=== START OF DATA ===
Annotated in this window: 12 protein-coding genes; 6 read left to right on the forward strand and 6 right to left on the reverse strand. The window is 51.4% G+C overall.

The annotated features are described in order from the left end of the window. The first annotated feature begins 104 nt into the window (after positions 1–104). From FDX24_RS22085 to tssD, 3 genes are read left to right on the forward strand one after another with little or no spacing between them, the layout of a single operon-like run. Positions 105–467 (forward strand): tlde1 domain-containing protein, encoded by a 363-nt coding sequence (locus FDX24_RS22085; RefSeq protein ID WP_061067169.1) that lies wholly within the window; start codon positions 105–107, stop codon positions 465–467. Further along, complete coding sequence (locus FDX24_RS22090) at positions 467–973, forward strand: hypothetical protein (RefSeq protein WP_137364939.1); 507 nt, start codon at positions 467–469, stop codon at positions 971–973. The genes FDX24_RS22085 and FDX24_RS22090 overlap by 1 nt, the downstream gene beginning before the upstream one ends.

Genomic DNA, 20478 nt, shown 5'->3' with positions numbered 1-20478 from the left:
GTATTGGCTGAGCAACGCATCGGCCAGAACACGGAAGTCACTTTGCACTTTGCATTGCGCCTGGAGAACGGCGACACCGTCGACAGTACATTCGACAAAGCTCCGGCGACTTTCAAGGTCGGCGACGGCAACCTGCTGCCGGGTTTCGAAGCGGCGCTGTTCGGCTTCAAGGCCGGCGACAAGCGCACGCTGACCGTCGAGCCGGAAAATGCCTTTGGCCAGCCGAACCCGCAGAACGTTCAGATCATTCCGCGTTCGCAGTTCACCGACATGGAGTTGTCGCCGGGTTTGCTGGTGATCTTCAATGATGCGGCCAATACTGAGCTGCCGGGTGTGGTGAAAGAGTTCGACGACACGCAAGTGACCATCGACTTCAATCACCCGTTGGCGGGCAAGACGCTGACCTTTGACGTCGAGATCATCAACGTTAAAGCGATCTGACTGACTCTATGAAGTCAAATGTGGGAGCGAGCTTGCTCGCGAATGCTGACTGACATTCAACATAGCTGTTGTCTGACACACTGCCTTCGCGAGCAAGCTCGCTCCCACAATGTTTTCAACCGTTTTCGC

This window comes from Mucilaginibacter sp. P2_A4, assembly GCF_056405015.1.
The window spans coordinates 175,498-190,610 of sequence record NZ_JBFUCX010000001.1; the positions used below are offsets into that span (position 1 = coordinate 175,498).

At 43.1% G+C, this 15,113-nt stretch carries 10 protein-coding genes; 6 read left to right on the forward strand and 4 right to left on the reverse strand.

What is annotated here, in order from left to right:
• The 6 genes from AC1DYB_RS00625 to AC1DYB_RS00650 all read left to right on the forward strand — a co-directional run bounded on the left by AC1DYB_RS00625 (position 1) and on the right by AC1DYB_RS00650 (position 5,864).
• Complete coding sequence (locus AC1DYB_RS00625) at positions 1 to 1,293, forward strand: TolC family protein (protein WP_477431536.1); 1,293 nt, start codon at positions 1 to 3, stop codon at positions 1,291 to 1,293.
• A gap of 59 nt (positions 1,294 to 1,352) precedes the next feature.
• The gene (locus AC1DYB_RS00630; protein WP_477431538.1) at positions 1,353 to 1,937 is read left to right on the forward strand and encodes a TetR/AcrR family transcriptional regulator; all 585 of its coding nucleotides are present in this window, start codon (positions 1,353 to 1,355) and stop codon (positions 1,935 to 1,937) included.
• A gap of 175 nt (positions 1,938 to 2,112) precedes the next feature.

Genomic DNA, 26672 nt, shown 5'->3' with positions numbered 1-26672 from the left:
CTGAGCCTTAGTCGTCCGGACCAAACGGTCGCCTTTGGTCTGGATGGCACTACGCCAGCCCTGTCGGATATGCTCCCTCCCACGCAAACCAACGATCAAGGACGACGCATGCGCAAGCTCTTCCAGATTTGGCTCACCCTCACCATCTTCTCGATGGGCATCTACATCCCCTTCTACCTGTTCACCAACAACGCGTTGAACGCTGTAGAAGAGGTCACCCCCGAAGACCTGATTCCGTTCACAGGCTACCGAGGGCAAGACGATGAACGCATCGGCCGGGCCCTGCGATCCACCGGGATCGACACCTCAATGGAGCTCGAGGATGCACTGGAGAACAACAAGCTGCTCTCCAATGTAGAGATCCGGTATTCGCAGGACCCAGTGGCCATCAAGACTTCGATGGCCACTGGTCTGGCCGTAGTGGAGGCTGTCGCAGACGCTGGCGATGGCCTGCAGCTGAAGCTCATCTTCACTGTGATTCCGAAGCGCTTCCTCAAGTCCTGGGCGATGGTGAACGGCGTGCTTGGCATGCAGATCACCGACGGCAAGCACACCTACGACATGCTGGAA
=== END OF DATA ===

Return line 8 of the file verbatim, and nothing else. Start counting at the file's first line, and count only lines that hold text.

What is annotated here, in order from left to right: